Controlling the factory of the future with a smartphone

Networking, self-organistion and flexibility will be some of the main innovation topics of exhibitors at AMB, International Exhibition for Metal Working, in Stuttgart from 16 to 20 September 2014. This is not a vision, but already reality in the SmartFactoryKL.

Example of some communicating tools, the new ISIS Tab from Tornos gives users many information on their machines through their smartphones, tablets or phablets.
Example of some communicating tools, the new ISIS Tab from Tornos gives users many information on their machines through their smartphones, tablets or phablets.

One important aspect is the user-friendly design of the operating systems. The researchers in the Technology Initiative in Kaiser-slautern have developed a research and demonstration system for the factory of the future. Prof. Dr. -Ing. Dr. h.c. Detlef Zühlke, Chairman of the Board of Management of SmartFactoryKL, on the integration of equipment and applications from consumer electronics in the factory world:

Professor Zühlke, what are the most significant differences between a factory now and in the future?
Today’s factory is characterised by hierarchical control structures with a strong horizontal structure. The sensors and actors at field level are connected by signal lines or field bus systems to stored program controls (SPCs) or NC control systems. These in turn are coupled together via field bus systems. Engineering of these systems is highly signal-oriented and hardware-dependent. In the future world of “Industry 4.0” all elements will become smart network nodes which will be interconnected via a standardised network without any hierarchy. This means that every sensor, every actor and every SPC can communicate with other members of the network both horizontally and vertically.

What will this means for metal cutting?
If we use corresponding standards such as TCP/IP, OPC Unified Architecture or Web-services for this purpose, we will create hardware independence in the engineering process and allow dynamic system configurations based on the well-known “plug ‘n play“ principle. Not only can this new architecture be used at the system level, it could also be utilised in machine tools. The internal drive circuit will certainly be operated there closed at first, for example with Sercos (Serial Realtime Communication System), the worldwide standardised digital interface for communication between control units and field bus nodes. However, the large number of peripherals such as tool and pallet changers, tool monitoring and swarf and coolant handling could be integrated as smart bus nodes in a TCP/IP machine network. This would make configuration and reconfiguration much easier.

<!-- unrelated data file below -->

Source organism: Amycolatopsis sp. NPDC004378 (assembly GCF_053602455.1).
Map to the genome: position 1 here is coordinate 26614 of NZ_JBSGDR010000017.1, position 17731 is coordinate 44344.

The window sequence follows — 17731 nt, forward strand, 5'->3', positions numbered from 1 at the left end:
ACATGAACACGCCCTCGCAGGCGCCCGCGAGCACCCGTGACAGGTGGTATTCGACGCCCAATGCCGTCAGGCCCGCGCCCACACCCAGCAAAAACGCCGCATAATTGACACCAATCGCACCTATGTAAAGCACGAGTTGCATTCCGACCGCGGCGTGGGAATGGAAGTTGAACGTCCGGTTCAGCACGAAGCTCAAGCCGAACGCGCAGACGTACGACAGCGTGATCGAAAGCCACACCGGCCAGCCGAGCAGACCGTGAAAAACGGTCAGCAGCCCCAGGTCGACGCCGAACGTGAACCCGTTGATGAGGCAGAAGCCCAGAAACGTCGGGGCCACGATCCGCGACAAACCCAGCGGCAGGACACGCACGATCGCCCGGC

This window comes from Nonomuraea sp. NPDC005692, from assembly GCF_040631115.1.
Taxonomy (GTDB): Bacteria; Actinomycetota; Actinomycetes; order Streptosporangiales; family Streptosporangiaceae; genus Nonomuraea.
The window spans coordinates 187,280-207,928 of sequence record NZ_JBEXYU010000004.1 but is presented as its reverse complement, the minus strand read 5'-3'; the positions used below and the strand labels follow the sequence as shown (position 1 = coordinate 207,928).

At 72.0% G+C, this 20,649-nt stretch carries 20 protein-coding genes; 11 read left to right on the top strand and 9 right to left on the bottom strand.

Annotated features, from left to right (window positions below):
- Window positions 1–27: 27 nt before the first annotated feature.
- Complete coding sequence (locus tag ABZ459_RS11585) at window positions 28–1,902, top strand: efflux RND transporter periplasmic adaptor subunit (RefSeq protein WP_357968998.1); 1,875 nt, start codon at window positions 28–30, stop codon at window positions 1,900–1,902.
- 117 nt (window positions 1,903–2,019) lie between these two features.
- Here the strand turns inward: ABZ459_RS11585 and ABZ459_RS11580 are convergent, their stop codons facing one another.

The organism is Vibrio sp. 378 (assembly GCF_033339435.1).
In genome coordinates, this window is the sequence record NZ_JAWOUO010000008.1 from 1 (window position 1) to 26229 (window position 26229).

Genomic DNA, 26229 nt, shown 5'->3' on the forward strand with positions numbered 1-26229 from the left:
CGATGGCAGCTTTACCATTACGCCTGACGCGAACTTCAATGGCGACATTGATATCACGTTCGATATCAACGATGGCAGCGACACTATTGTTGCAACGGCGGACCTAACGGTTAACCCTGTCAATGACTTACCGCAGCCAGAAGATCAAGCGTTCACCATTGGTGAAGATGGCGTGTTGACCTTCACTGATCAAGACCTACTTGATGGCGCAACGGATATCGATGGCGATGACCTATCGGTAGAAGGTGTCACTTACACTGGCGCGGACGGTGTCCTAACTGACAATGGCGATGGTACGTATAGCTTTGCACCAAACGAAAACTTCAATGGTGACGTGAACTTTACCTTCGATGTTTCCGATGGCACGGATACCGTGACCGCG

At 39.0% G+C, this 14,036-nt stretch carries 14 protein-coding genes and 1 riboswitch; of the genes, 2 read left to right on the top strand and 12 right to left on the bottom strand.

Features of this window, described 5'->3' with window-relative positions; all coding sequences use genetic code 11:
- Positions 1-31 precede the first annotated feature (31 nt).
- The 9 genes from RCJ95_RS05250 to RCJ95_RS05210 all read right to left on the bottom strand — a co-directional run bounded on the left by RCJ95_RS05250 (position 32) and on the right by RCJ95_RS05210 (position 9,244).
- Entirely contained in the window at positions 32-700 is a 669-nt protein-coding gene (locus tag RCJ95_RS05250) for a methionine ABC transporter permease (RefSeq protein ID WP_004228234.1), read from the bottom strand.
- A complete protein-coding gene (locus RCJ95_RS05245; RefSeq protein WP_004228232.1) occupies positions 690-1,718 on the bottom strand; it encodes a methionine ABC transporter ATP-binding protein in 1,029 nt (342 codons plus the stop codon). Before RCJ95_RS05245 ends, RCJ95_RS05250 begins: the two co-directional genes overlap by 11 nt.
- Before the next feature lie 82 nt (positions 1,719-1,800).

How can modern communication media such as smartphones, tablets, Google Glass, etc. support this development?
These smart everyday technologies are already very important. They offer us reliable, cheap and especially mobile access to machine data. The machine operator can always search for his interaction technology so that it ideally supports him. This will become especially clear in the area of repair and maintenance. We can now identify machines or their parts at mini-mum expense using an integrated camera, retrieve operating and maintenance data from the camera and download the latest documentation. This will boost efficiency substantially.

To be discovered more in detail in the next AMB.

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